The Magnificent September Auction 2019

September 14,2019 | 02:00 PM
G/F Eurovilla 1, Rufino corner Legazpi Street, Legazpi Village, Makati City, Philippines



136 |

Max Balatbat   (b.1978)

Balay 432
signed and dated 2011 (lower right)
acrylic on canvas
48”x 60” (122 cm x 152 cm)

PHP 140,000

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Provenance: Private Collection, Manila

          Max Balatbat, whose works have appeared from the Beijing Biennale to shows in Vienna and  Florence, brings in mixed media panels, inspired by shanties in his neighborhood.  Out of an  assortment of found and refashioned materials, they weave together unusual quilts of varied  patterns and textures.

          Studying Architecture in Far Eastern University before moving on to University of the East to pursue a course in Fine Arts, Maxbal, as he signs his paintings, is an abstractionist with a social realist twist. His work is captivating and stunning for its aesthetic quality; however, lurking underneath the layers of color and textures is a fascinating narrative.  With each work, Maxbal proves that you can have beauty without sacrificing substance, and more importantly that beauty itself resides in the most unlikely places.

          Calling his particular style, “Architectural Abstraction,” Maxbal did not have to look far to find  inspiration, developing his ideas from the infinite well of stories residing in the busy bustling streets of his home in Caloocan.  A Caloocan native since birth, he had witnessed the activities of the brothels in his area, and in his eyes the “working girls” were more than their job, more than  whatever circumstance in their life led them to be.  They were people, a human heart and soul  residing within flesh and bone, suffocating under the vastness of the urban landscape.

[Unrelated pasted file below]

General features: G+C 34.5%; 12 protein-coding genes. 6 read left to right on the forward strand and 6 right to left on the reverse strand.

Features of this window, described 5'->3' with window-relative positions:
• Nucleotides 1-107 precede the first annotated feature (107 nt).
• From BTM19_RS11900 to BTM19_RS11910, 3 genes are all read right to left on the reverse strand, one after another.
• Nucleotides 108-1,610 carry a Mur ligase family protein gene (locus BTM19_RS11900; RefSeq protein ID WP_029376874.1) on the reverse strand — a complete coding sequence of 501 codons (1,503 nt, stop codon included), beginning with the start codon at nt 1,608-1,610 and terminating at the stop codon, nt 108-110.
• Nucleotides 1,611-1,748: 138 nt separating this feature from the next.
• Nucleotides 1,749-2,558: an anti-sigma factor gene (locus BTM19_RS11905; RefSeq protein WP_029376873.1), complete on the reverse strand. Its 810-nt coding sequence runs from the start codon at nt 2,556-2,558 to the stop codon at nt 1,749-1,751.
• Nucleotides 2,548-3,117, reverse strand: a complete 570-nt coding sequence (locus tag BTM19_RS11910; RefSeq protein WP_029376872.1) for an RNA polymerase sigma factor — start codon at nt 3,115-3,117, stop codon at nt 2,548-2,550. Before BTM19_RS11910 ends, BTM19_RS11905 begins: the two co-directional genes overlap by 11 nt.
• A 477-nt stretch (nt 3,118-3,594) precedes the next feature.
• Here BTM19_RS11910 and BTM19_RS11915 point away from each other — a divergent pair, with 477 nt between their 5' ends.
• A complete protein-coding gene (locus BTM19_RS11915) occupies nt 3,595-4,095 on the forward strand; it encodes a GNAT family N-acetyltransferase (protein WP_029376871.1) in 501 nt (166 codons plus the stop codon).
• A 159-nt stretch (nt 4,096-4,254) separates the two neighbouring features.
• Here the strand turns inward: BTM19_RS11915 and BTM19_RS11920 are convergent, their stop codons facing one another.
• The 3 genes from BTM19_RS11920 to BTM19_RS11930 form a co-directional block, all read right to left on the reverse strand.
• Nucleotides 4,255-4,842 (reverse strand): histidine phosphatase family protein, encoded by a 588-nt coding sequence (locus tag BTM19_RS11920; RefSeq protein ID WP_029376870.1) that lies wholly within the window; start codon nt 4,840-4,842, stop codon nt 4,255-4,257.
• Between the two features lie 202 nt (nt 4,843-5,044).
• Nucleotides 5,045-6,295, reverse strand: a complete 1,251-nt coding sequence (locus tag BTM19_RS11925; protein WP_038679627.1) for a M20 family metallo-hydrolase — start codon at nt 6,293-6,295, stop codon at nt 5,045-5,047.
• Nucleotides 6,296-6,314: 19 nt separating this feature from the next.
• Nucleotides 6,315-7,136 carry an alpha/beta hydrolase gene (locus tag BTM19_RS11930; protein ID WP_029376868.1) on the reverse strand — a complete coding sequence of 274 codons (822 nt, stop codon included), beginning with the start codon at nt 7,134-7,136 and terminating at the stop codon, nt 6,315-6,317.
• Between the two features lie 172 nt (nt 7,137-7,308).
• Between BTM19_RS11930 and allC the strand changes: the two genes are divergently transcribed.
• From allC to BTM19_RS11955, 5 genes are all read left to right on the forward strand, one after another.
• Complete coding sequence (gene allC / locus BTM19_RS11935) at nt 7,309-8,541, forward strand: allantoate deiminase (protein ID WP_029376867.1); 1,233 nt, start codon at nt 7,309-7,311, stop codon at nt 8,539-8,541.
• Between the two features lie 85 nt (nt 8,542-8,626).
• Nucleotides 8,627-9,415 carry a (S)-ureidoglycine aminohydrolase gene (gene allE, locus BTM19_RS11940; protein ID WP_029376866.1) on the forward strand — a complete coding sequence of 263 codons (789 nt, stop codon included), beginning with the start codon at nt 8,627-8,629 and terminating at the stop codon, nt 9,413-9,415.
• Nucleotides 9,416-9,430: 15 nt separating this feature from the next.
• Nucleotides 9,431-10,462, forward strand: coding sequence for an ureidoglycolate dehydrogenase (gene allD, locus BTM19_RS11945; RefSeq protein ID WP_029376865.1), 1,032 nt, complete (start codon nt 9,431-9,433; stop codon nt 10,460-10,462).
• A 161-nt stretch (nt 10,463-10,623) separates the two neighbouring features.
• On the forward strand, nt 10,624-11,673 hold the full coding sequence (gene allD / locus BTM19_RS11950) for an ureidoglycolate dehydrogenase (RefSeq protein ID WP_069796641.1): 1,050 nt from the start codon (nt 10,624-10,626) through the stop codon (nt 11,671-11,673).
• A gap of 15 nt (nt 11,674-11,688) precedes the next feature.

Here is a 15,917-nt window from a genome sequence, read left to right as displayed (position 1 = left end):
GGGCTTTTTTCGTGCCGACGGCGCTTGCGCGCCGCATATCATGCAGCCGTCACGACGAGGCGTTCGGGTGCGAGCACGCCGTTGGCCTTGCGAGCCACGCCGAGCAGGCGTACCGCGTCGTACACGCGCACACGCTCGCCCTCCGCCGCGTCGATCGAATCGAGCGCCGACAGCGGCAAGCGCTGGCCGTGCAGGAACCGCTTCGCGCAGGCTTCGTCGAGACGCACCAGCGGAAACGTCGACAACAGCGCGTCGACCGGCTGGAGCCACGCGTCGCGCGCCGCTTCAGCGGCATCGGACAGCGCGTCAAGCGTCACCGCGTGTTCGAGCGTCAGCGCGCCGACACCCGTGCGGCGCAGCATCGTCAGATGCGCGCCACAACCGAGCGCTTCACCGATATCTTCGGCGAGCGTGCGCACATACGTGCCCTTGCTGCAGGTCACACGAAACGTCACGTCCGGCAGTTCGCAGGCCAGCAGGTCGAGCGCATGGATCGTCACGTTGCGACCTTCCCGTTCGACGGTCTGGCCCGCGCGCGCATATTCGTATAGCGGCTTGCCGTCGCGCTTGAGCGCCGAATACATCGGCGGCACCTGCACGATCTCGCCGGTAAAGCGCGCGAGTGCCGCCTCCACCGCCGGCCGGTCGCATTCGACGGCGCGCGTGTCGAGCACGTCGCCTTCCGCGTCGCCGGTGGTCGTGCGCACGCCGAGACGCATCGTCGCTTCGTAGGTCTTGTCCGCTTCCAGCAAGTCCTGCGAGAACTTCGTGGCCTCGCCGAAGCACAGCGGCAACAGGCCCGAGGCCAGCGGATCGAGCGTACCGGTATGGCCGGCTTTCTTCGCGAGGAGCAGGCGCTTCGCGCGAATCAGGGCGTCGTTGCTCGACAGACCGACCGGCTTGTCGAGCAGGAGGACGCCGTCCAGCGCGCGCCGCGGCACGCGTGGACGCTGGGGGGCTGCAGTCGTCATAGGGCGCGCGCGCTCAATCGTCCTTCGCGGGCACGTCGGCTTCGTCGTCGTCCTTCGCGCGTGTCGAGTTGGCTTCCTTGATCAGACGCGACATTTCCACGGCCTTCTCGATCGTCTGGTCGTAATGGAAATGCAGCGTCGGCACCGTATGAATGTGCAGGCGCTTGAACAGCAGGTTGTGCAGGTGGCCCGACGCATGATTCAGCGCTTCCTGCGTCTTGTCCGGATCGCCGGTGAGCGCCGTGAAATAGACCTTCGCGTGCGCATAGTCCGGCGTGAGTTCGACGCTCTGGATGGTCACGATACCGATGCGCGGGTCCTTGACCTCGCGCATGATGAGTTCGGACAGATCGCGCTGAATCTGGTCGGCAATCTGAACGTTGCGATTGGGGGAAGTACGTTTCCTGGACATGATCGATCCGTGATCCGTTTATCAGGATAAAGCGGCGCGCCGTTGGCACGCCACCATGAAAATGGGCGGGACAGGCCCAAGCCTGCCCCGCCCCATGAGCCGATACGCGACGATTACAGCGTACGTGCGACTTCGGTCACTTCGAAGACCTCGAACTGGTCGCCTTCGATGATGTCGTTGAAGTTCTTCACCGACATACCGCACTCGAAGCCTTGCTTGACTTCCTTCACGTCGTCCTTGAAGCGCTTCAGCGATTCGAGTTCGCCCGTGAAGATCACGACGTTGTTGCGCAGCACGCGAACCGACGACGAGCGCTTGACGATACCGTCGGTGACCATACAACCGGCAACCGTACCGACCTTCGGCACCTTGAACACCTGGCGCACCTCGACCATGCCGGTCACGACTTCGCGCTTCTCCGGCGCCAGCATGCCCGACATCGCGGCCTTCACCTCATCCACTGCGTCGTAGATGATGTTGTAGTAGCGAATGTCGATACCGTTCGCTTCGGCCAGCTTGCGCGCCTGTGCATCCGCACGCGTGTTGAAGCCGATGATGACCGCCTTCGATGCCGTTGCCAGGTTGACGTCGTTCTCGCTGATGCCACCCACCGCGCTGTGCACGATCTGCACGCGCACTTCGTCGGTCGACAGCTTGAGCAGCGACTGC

Max Balatbat has taken it upon himself to document the human condition.  He has become an advocate, giving a voice to the voiceless, challenging others to pay attention to the people who have been shunned and misunderstood by society, giving beauty to what others have misjudged as repellent.  Caloocan’s “working girls”, and the setting of their activities has been a constant source of inspiration for Balatbat.  However, he does not only use them for their own benefit; he takes his inspiration and uses his art to give these women a certain dignity.  As Max Balatbat narrated:  “Yung pinaka inspirasyon ko  galing sa kanila...Kailangan ko gawin ‘to, kailangan ko ipakita sa  tao, para makwento ko yung isang side naman.  Ang ibang side ng lugar na ito, para hindi puro negatibo.” His future works will give more dimensions to this fascinating and taboo subject,  from the perspective of a sensitive disposition that has enough strength to humanize what  others have demonized.

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